Debunking Matt Cutts

    December 11, 2006
    WebProNews Staff

The Google Toolbar doesn’t fuel Google’s index, nor is Google working hand in hand with the Central Intelligence Agency, even if Google did buy Keyhole, once backed by In-Q-Tel, the CIA’s venture capital arm.

Debunking Matt Cutts
Discussing Some Matt Cutts Myths

You can’t speed up the indexing of pages by visiting them with the Google Toolbar, even if you are using the Firefox version. That was the conclusion Cutts and blogger Philipp Lenssen found through a bet the two made.

Cutts wrote about the wager he and Lenssen made about Google indexing an unlinked page. Lenssen wanted to find out if the oft-repeated rumor could be true, and offered a copy of his book to whomever Cutts chose if the page did not get indexed.

After receiving some helpful tips from Cutts before starting the experiment in August, Lenssen placed the page online and visited it several times with the Google Toolbar running.

A few months later, Lenssen declared defeat and now owes Cutts (or his designated recipient) a copy of 55 Ways to Have Fun With Google. Lenssen had contended that the PageRank lookup feature in the Toolbar would report the URL to Google, whereupon it would be indexed.

Cutts also responded to publicized comments about the CIA and Google quietly working together, using Google’s modern algorithms and CIA’s tradecraft to do, well, something.

Through the medium of a fictionalized conversation between a Google co-founder and a PR person, Cutts walked through the debunking of Google “being in bed” with the CIA.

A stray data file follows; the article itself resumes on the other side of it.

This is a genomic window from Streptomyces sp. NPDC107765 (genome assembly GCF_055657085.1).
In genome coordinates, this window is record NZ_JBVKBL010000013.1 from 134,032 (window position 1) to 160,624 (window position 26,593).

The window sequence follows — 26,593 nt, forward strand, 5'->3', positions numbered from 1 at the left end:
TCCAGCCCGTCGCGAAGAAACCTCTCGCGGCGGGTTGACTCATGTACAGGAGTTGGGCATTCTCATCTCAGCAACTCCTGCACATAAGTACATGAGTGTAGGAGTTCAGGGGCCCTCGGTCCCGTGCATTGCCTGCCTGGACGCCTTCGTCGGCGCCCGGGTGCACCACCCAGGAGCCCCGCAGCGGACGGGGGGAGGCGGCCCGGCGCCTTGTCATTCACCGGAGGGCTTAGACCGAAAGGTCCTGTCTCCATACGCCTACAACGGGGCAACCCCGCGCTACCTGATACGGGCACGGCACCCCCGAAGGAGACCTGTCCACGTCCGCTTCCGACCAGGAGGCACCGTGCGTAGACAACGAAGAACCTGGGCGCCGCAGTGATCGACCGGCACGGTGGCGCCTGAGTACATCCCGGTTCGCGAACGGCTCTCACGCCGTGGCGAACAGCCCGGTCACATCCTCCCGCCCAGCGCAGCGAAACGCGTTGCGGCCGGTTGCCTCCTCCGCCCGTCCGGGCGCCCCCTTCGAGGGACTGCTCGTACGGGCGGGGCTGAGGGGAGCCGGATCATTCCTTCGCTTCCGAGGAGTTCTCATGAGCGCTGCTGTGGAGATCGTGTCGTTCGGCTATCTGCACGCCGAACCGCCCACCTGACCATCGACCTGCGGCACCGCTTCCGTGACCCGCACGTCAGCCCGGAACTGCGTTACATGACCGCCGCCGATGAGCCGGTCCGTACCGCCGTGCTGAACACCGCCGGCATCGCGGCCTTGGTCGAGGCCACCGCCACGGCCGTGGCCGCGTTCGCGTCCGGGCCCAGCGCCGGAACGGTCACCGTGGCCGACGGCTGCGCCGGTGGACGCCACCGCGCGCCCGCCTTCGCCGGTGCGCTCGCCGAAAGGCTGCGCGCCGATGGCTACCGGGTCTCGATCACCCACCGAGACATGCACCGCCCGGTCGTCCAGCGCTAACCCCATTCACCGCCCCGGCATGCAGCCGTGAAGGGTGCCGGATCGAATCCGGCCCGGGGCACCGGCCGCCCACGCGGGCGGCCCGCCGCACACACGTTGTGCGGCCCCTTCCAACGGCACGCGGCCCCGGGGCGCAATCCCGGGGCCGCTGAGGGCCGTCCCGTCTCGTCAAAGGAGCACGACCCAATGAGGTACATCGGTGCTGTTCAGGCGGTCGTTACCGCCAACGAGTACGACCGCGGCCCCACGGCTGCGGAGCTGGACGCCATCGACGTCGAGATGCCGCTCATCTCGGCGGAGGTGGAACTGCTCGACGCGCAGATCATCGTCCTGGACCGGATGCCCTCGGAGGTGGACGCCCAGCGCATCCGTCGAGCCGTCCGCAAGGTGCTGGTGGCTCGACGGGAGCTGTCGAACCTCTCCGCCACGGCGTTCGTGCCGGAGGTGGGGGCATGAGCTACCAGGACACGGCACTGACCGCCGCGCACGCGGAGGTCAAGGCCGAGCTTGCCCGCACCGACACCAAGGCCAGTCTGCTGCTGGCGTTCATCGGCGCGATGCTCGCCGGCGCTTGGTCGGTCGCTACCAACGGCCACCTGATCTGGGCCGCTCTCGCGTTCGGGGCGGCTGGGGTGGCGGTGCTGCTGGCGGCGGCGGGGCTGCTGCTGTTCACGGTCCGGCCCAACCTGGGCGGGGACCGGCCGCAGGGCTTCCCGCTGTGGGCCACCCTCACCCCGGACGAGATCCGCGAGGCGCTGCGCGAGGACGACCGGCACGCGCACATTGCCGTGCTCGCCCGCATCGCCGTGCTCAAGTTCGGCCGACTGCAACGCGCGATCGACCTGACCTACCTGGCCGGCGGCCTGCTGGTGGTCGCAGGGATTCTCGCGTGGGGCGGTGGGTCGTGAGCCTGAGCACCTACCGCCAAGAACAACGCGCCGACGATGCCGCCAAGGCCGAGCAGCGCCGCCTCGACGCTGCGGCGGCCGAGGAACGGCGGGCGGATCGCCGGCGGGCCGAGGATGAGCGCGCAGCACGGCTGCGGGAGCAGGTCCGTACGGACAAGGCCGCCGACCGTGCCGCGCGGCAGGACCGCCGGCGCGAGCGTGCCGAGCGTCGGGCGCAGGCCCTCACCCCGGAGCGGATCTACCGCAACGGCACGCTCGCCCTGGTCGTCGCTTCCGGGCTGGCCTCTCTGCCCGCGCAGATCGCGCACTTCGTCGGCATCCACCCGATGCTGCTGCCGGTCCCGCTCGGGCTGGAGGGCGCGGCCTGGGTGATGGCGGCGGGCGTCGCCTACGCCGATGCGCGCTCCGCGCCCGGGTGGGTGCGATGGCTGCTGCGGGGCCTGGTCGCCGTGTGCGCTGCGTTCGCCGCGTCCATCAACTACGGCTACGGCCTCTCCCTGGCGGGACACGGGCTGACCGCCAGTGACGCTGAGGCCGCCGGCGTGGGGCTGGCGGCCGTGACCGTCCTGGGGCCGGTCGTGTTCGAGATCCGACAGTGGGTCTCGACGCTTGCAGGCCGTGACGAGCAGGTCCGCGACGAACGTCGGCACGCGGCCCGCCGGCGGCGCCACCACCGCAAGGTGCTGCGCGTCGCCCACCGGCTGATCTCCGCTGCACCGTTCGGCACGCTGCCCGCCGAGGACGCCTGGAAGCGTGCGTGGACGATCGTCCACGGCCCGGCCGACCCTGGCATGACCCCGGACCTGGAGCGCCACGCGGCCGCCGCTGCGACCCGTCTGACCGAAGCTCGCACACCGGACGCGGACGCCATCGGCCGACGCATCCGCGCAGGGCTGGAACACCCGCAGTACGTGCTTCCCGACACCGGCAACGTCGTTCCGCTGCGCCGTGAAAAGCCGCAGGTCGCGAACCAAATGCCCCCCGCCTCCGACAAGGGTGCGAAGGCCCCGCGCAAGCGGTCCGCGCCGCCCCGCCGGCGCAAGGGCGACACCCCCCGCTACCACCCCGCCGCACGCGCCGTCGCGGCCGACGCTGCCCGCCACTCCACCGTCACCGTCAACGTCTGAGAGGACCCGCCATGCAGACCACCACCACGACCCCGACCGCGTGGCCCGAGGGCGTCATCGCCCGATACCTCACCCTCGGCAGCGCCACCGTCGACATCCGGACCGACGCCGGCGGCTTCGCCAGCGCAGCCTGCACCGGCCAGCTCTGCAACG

The main argument Cutts makes is that Google fought off the Justice Department’s subpoena for search records in a very public fashion; why do that if those records would go to the Government in the first place?

The paranoid among us would respond that ‘Google didn’t want DoJ to discover the CIA link,’ and had to fight off a rogue element of DoJ pursuing the case. See how easy it is to make a theory fit the facts?

I did find it interesting that Cutts mentioned ECHELON and NSA in his CIA response. Long before I’d ever heard of the search engine rock star, the scuttlebutt making the rounds among techies in the early days of Google’s Internet debut was that Google represented a public implementation of ECHELON.

Google worked so much better than AltaVista or any other search engine that it had to be a government plot, y’see. A couple of college kids coming up with the algorithms? Nah, had to be something backed by DARPA. It’s all a plot.

Add to | Digg | Reddit | Furl

Bookmark WebProNews:

David Utter is a staff writer for WebProNews covering technology and business.